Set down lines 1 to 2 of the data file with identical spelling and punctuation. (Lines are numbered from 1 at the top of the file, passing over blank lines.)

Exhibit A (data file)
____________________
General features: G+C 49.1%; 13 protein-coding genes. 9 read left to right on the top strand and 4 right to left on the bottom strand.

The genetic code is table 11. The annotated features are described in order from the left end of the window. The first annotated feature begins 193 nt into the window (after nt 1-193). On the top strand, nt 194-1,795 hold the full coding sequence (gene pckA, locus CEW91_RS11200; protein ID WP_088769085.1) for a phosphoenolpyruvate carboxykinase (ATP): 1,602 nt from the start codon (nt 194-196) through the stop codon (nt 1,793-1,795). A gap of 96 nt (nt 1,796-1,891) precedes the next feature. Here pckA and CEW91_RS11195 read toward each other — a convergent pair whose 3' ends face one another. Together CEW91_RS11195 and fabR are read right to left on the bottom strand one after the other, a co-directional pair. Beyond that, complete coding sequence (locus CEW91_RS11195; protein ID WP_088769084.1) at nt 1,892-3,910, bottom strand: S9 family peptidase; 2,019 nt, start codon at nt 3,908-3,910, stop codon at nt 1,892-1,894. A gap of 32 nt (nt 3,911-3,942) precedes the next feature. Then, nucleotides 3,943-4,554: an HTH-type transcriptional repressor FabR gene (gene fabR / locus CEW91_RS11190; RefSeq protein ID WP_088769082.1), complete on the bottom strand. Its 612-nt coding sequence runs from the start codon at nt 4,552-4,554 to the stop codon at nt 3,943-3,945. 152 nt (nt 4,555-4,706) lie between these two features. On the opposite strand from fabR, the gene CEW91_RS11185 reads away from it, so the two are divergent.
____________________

General features: G+C 49.1%; 13 protein-coding genes. 9 read left to right on the top strand and 4 right to left on the bottom strand.

The genetic code is table 11. The annotated features are described in order from the left end of the window. The first annotated feature begins 193 nt into the window (after nt 1-193). On the top strand, nt 194-1,795 hold the full coding sequence (gene pckA, locus CEW91_RS11200; protein ID WP_088769085.1) for a phosphoenolpyruvate carboxykinase (ATP): 1,602 nt from the start codon (nt 194-196) through the stop codon (nt 1,793-1,795). A gap of 96 nt (nt 1,796-1,891) precedes the next feature. Here pckA and CEW91_RS11195 read toward each other — a convergent pair whose 3' ends face one another. Together CEW91_RS11195 and fabR are read right to left on the bottom strand one after the other, a co-directional pair. Beyond that, complete coding sequence (locus CEW91_RS11195; protein ID WP_088769084.1) at nt 1,892-3,910, bottom strand: S9 family peptidase; 2,019 nt, start codon at nt 3,908-3,910, stop codon at nt 1,892-1,894. A gap of 32 nt (nt 3,911-3,942) precedes the next feature. Then, nucleotides 3,943-4,554: an HTH-type transcriptional repressor FabR gene (gene fabR / locus CEW91_RS11190; RefSeq protein ID WP_088769082.1), complete on the bottom strand. Its 612-nt coding sequence runs from the start codon at nt 4,552-4,554 to the stop codon at nt 3,943-3,945. 152 nt (nt 4,555-4,706) lie between these two features. On the opposite strand from fabR, the gene CEW91_RS11185 reads away from it, so the two are divergent.